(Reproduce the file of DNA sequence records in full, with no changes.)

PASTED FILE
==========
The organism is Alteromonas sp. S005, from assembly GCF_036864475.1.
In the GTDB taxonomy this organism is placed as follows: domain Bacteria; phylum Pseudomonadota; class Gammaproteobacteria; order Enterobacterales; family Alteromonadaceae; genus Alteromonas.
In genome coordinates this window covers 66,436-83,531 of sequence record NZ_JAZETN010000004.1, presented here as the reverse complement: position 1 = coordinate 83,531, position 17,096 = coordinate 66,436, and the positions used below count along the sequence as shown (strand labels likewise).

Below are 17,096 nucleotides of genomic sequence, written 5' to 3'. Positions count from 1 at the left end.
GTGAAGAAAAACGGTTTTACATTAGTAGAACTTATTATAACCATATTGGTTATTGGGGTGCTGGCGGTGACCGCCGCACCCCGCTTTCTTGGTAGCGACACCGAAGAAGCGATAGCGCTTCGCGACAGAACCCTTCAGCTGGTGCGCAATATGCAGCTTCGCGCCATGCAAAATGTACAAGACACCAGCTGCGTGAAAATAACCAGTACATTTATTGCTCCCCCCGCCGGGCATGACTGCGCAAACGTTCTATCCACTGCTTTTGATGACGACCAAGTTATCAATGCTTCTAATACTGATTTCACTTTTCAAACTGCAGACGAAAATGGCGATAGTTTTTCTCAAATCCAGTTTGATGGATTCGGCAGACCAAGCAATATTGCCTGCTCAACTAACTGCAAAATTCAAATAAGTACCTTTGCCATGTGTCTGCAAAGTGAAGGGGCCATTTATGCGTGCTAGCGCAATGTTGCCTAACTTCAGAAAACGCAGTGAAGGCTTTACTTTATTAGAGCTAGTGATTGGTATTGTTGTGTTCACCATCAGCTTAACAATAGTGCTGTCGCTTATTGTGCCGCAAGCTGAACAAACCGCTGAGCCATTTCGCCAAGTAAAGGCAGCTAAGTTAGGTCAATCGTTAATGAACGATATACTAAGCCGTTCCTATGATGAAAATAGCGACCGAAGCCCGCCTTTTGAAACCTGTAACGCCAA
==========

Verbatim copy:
The organism is Alteromonas sp. S005, from assembly GCF_036864475.1.
In the GTDB taxonomy this organism is placed as follows: domain Bacteria; phylum Pseudomonadota; class Gammaproteobacteria; order Enterobacterales; family Alteromonadaceae; genus Alteromonas.
In genome coordinates this window covers 66,436-83,531 of sequence record NZ_JAZETN010000004.1, presented here as the reverse complement: position 1 = coordinate 83,531, position 17,096 = coordinate 66,436, and the positions used below count along the sequence as shown (strand labels likewise).

Below are 17,096 nucleotides of genomic sequence, written 5' to 3'. Positions count from 1 at the left end.
GTGAAGAAAAACGGTTTTACATTAGTAGAACTTATTATAACCATATTGGTTATTGGGGTGCTGGCGGTGACCGCCGCACCCCGCTTTCTTGGTAGCGACACCGAAGAAGCGATAGCGCTTCGCGACAGAACCCTTCAGCTGGTGCGCAATATGCAGCTTCGCGCCATGCAAAATGTACAAGACACCAGCTGCGTGAAAATAACCAGTACATTTATTGCTCCCCCCGCCGGGCATGACTGCGCAAACGTTCTATCCACTGCTTTTGATGACGACCAAGTTATCAATGCTTCTAATACTGATTTCACTTTTCAAACTGCAGACGAAAATGGCGATAGTTTTTCTCAAATCCAGTTTGATGGATTCGGCAGACCAAGCAATATTGCCTGCTCAACTAACTGCAAAATTCAAATAAGTACCTTTGCCATGTGTCTGCAAAGTGAAGGGGCCATTTATGCGTGCTAGCGCAATGTTGCCTAACTTCAGAAAACGCAGTGAAGGCTTTACTTTATTAGAGCTAGTGATTGGTATTGTTGTGTTCACCATCAGCTTAACAATAGTGCTGTCGCTTATTGTGCCGCAAGCTGAACAAACCGCTGAGCCATTTCGCCAAGTAAAGGCAGCTAAGTTAGGTCAATCGTTAATGAACGATATACTAAGCCGTTCCTATGATGAAAATAGCGACCGAAGCCCGCCTTTTGAAACCTGTAACGCCAA